4. After the notary public has completed the ENotary - Select Vendors form, the Bureau notifies the electronic notarization technology provider.
  5. The notary must then contract with the electronic notarization technology provider they chose.
  6. Once access to the electronic notarization technology has been granted to the notary public, the vendor must notify the Bureau.
  7. The notary’s record will show as “e-notary capable” on the Pennsylvania Department of State’s notary search after notary has been authorized to perform electronic notarizations.

What are the steps to become a remote online notary in Pennsylvania?


Below are the steps to become a remote online notary in Pennsylvania:

  1. The notary public completes the Electronic Notary Public Application online.
  2. Upon approval, the Department of State’s Bureau of Elections and Notaries (Bureau) will notify the notary by email.
  3. The notary must then select an approved electronic notarization technology provider and inform the Bureau of their selection by completing the ENotary - Select Vendors form on the Bureau’s website.
  4. After the notary public has completed the ENotary - Select Vendors form, the Bureau notifies the electronic notarization technology provider.
  5. The notary must then contract with the electronic notarization technology provider they chose.
  6. Once access to the electronic notarization technology has been granted to the notary public, the vendor must notify the Bureau.
  7. The notary’s record will show as “e-notary capable” on the Pennsylvania Department of State’s notary search after notary has been authorized to perform electronic notarizations.

How do I update my address on my Pennsylvania notary commission?


A notary public must notify the Pennsylvania Department of State within thirty days of any change in the information on file, including the notary public’s office address or home address. The notary may notify the Department of State by completing and emailing the Notary Public Change of Address/Email form or by completing the Update Notary Information form on the Department of State’s website.

If the notary’s new office address is in a different county, the notary public must register their official signature in the recorder’s office of the new county within thirty days of moving into the new county.

How do I change my name on my notary commission in Pennsylvania?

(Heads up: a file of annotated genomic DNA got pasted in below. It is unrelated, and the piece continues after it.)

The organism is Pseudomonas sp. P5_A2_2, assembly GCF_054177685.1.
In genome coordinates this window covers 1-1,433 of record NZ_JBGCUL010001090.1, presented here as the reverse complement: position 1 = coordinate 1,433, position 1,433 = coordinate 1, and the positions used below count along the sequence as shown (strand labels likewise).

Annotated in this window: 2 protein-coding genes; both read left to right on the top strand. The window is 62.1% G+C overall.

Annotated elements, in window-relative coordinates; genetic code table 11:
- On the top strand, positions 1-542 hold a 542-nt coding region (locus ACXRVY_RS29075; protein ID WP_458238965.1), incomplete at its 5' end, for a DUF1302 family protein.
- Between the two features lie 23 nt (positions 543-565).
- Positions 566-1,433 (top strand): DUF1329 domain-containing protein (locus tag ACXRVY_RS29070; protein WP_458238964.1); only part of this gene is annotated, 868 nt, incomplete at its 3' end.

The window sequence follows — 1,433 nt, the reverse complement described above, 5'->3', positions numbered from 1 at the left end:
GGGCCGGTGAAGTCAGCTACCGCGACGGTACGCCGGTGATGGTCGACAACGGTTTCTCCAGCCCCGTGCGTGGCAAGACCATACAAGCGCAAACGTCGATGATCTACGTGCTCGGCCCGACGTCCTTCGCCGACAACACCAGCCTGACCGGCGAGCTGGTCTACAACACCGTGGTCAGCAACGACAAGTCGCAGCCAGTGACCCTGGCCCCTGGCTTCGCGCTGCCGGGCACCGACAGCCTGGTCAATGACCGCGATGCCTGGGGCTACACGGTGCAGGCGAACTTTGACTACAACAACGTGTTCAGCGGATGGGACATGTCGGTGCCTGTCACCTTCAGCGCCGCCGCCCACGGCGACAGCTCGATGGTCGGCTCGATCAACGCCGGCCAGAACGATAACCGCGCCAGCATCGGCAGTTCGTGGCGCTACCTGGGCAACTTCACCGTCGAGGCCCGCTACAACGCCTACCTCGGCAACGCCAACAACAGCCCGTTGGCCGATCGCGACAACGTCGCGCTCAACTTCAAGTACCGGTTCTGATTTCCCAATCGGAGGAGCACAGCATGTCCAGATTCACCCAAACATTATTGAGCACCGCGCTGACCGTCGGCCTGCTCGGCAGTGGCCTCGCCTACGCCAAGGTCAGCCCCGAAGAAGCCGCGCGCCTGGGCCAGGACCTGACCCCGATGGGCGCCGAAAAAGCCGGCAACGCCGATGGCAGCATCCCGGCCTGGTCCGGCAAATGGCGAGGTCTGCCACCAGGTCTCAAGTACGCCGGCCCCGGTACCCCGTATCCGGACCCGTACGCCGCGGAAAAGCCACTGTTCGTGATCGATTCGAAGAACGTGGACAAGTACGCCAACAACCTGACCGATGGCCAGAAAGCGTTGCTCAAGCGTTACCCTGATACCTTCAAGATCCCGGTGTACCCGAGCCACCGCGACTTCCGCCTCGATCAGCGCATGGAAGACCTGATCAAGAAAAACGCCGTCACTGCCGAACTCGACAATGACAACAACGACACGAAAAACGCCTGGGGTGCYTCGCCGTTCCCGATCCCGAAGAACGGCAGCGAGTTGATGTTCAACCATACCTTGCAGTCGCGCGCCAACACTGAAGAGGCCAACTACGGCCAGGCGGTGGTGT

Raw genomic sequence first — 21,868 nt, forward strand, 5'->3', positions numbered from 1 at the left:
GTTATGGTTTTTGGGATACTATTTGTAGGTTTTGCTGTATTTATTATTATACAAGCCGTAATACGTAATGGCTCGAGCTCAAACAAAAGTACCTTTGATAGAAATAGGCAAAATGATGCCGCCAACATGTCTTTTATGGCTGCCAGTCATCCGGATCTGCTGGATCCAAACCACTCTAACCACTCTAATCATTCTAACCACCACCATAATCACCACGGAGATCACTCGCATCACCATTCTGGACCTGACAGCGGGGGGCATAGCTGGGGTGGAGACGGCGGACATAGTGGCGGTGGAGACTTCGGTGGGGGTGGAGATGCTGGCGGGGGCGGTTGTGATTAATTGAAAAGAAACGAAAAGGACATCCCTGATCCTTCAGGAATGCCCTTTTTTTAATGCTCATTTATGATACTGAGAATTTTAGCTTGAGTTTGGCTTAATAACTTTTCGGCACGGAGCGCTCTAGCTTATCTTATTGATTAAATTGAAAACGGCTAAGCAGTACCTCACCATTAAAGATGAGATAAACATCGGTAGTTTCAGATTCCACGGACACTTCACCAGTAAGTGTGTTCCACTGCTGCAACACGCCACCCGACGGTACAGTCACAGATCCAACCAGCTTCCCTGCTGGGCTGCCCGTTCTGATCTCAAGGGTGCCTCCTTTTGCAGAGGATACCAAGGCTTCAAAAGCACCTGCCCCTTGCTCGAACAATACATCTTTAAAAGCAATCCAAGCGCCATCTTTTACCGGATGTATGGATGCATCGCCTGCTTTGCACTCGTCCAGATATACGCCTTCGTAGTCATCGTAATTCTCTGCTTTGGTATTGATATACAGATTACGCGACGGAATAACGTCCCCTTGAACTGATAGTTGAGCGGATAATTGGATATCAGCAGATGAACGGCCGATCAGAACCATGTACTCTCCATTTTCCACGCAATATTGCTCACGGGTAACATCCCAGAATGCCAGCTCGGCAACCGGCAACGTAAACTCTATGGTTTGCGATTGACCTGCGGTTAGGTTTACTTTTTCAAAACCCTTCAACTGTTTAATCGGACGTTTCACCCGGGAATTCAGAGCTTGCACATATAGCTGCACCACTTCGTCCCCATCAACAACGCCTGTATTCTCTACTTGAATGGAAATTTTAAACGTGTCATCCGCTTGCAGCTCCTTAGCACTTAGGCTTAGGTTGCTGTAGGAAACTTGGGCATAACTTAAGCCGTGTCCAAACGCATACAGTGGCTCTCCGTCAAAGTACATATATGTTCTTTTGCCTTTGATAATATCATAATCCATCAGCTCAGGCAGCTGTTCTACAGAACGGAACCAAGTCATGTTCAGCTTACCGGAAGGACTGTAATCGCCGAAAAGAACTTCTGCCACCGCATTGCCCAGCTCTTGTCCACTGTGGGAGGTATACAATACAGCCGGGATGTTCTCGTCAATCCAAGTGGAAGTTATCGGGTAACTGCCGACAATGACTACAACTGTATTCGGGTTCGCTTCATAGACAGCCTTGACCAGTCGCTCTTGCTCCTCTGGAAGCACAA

A notary public must notify the Pennsylvania Department of State within thirty days of any change to their legal name. The notary may notify the department of state by completing and emailing the Notary Public Change of Name form or by completing the Update Notary Information form on the Department of State’s website. The notice of a change in name must be accompanied by evidence of the name change such as a marriage certificate, court order, or divorce decree.

Following notification to the Pennsylvania Department of State, the notary may use the new name or continue to perform notarial acts in the name in which the notary was commissioned until the expiration of the notary's term. However, before using the new name on notarial work, the notary public must register the new signature with the recorder of deed’s office in the county where the notary's office address is located and purchase a new notary stamp.  

Revised:


March 2024

Legal disclaimer: The information provided on this page is for general informational purposes only and should not be relied upon as legal advice. We do not claim to be attorneys and we do not guarantee the accuracy, completeness, or reliability of the information provided. You should always seek the advice of a licensed attorney for any legal matters. It is your responsibility to know the appropriate notary laws governing your state. In no event shall the American Association of Notaries, its employees, or contractors be liable to you for any claims, penalties, losses, damages, or expenses, howsoever arising, including, and without limitation, direct or indirect loss, or consequential loss, out of or in connection with the use of the information contained on any of the American Association of Notaries website pages. Notaries are advised to seek the advice of their state’s notary authorities or attorneys if they have legal questions. 

Notary bonds and errors and omissions insurance policies provided by this insurance agency, American Association of Notaries, Inc., are underwritten by Western Surety Company, Universal Surety of America, or Surety Bonding Company of America, which are subsidiaries of CNA Surety.